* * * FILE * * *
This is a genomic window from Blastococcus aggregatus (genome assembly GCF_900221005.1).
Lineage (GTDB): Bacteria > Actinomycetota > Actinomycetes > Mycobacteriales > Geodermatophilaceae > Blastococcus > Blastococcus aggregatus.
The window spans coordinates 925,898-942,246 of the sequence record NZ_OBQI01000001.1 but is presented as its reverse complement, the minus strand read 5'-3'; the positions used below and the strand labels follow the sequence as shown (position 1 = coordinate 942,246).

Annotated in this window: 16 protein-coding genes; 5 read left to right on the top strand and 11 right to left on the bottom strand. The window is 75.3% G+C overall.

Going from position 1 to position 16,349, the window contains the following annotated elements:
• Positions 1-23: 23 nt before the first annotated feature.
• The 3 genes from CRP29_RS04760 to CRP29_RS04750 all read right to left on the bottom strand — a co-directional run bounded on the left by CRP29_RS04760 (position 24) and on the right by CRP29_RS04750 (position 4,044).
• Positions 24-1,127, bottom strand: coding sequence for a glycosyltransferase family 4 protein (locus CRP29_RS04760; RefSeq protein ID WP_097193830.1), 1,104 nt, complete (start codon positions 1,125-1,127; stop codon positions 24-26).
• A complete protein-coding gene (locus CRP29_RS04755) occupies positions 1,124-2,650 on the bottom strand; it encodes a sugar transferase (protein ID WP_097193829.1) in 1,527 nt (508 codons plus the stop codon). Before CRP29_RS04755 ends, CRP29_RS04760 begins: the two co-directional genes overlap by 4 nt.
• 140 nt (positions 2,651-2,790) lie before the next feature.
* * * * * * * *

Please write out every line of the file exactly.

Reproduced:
This is a genomic window from Blastococcus aggregatus (genome assembly GCF_900221005.1).
Lineage (GTDB): Bacteria > Actinomycetota > Actinomycetes > Mycobacteriales > Geodermatophilaceae > Blastococcus > Blastococcus aggregatus.
The window spans coordinates 925,898-942,246 of the sequence record NZ_OBQI01000001.1 but is presented as its reverse complement, the minus strand read 5'-3'; the positions used below and the strand labels follow the sequence as shown (position 1 = coordinate 942,246).

Annotated in this window: 16 protein-coding genes; 5 read left to right on the top strand and 11 right to left on the bottom strand. The window is 75.3% G+C overall.

Going from position 1 to position 16,349, the window contains the following annotated elements:
• Positions 1-23: 23 nt before the first annotated feature.
• The 3 genes from CRP29_RS04760 to CRP29_RS04750 all read right to left on the bottom strand — a co-directional run bounded on the left by CRP29_RS04760 (position 24) and on the right by CRP29_RS04750 (position 4,044).
• Positions 24-1,127, bottom strand: coding sequence for a glycosyltransferase family 4 protein (locus CRP29_RS04760; RefSeq protein ID WP_097193830.1), 1,104 nt, complete (start codon positions 1,125-1,127; stop codon positions 24-26).
• A complete protein-coding gene (locus CRP29_RS04755) occupies positions 1,124-2,650 on the bottom strand; it encodes a sugar transferase (protein ID WP_097193829.1) in 1,527 nt (508 codons plus the stop codon). Before CRP29_RS04755 ends, CRP29_RS04760 begins: the two co-directional genes overlap by 4 nt.
• 140 nt (positions 2,651-2,790) lie before the next feature.